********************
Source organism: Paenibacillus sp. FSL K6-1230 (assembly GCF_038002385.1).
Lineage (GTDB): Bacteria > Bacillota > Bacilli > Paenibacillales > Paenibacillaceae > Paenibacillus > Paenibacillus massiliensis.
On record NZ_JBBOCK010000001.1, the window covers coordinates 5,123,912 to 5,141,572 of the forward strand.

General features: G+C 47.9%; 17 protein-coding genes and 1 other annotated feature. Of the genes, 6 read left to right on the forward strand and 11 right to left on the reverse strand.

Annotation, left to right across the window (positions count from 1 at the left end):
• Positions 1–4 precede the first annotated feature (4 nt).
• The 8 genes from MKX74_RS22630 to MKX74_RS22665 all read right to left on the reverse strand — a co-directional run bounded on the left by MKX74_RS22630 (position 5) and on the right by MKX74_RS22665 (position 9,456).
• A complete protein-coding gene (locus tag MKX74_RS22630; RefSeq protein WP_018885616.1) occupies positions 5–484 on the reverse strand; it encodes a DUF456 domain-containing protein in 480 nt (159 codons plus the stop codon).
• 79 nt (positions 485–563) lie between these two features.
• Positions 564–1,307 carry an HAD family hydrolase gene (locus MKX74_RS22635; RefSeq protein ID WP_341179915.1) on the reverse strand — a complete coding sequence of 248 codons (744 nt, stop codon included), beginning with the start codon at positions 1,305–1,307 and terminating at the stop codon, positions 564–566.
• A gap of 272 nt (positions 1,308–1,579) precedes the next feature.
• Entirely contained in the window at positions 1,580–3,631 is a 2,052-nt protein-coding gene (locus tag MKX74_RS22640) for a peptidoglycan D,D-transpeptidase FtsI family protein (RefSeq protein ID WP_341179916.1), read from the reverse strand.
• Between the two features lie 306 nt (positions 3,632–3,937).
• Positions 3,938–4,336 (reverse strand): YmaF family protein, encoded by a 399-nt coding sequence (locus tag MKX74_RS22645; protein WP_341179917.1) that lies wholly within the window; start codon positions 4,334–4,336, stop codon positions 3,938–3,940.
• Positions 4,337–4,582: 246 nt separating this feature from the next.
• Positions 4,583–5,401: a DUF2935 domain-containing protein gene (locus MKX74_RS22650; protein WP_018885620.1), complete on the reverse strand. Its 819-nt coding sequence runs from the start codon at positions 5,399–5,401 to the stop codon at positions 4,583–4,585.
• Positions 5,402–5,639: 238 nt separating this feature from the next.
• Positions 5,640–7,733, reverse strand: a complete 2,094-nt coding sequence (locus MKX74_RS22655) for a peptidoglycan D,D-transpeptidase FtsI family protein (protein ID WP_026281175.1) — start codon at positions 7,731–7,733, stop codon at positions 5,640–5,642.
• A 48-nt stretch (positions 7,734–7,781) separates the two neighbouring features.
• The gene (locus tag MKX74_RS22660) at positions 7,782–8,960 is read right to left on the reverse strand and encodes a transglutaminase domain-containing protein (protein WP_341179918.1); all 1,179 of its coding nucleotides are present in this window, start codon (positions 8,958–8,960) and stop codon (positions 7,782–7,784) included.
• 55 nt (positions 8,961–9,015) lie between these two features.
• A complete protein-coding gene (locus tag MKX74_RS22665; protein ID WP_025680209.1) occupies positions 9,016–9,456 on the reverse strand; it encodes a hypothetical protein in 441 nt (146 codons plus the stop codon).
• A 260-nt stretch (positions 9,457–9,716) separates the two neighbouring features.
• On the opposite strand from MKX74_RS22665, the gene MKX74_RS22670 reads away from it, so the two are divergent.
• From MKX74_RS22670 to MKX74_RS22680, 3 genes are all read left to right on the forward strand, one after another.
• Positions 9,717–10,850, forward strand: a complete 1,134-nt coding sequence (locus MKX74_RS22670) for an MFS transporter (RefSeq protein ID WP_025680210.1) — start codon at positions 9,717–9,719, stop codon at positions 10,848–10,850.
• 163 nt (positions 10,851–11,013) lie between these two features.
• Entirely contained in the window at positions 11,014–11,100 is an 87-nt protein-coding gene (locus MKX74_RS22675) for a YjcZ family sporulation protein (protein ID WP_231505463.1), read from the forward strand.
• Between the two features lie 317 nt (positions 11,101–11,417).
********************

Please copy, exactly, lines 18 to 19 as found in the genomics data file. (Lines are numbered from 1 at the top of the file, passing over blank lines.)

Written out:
• Positions 5,640–7,733, reverse strand: a complete 2,094-nt coding sequence (locus MKX74_RS22655) for a peptidoglycan D,D-transpeptidase FtsI family protein (protein ID WP_026281175.1) — start codon at positions 7,731–7,733, stop codon at positions 5,640–5,642.
• A 48-nt stretch (positions 7,734–7,781) separates the two neighbouring features.